The House Appropriations Committee on Dec. 6 released a Continuing Resolution funding the government through April 28 that contains a critical provision the trucking industry has sought for nearly a year. If enacted, the legislation would maintain the current 34-hour restart provision in the federal Hours-of-Service rule pending the results of a Congressionally mandated study.
Democrats and President Obama are expected to oppose the policy rider. It is unclear, however, whether the Administration would risk a government shutdown by threatening to veto the measure.
A measure signed by the President in December 2015 included a provision that was designed to suspend a requirement that drivers rest for two consecutive nights from 1 a.m. - 5 a.m. if they want to avail themselves of the 34-hour "restart" provision under the hours-of-service rules. That measure also called for a study confirming that requiring two consecutive nights of rest improved safety and driver health before the provision took effect.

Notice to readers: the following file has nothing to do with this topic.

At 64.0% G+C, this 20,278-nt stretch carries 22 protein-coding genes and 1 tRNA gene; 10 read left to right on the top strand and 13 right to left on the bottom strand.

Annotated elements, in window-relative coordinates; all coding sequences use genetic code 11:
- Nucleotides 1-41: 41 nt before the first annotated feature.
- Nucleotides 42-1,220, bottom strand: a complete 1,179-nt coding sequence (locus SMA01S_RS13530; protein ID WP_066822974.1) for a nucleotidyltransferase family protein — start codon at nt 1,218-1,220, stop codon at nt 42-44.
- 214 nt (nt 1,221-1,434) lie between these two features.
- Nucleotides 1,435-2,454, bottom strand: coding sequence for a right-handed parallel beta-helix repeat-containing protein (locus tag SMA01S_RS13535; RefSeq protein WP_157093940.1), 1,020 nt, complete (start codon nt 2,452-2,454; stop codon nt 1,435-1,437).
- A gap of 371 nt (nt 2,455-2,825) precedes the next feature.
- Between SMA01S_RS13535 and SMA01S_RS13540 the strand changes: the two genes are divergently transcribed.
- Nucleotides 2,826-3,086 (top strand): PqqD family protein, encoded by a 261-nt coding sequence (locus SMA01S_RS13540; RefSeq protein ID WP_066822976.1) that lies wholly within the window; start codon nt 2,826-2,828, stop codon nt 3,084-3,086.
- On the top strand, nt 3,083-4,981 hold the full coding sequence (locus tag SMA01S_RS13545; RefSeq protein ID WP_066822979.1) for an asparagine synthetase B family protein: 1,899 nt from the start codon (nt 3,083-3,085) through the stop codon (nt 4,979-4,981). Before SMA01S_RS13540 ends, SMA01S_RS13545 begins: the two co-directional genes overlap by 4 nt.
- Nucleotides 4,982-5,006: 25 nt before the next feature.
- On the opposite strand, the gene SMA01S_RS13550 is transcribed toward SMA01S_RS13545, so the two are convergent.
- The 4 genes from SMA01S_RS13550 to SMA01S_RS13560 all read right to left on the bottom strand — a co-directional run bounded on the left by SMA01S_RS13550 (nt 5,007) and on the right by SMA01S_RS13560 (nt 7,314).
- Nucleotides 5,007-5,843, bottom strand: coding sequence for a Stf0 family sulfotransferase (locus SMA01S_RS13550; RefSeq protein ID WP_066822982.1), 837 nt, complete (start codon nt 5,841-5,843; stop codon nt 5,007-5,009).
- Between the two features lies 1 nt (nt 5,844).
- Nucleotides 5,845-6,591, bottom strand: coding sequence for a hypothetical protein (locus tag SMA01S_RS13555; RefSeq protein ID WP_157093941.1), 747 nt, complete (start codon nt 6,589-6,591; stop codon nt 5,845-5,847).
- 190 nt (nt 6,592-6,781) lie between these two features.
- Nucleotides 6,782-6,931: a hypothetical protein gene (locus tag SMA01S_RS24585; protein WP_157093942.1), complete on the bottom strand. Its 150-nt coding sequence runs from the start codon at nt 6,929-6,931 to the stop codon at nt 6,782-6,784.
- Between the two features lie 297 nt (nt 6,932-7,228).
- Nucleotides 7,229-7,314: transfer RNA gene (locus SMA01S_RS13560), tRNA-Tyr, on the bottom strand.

In what many consider to be a drafting error, that legislation failed to specify that the industry would continue to operate under the current hours-of-service regime, and has been interpreted as requiring drivers to revert back to an older, more arcane and less manageable system.
The Congressional "fix" that was included in the spending legislation released on Dec. 6 would enable drivers to take a 34-hour rest to restart their hours-of-service clock while still operating under the current hours-of-service regime. Without this language, the ability of drivers to take a 34-hour rest would go away and the industry would be subject to weekly work limits of 60 hours in seven days and 70 hours in eight days.
This issue has been a top priority for trucking interests throughout 2016.
The trucking industry, including the American Trucking Associations, Truckload Carriers Association and Owner-Operator Independent Drivers Association, maintain that it was never the intention of lawmakers to do away with the current 34-hour restart.
New ATA President and CEO Chris Spear thanked Congress for including the HOS restart fix in the CR. “The entire industry will now be able to comply with this rule thanks to a common sense approach championed by a bipartisan group of legislators,” he said.
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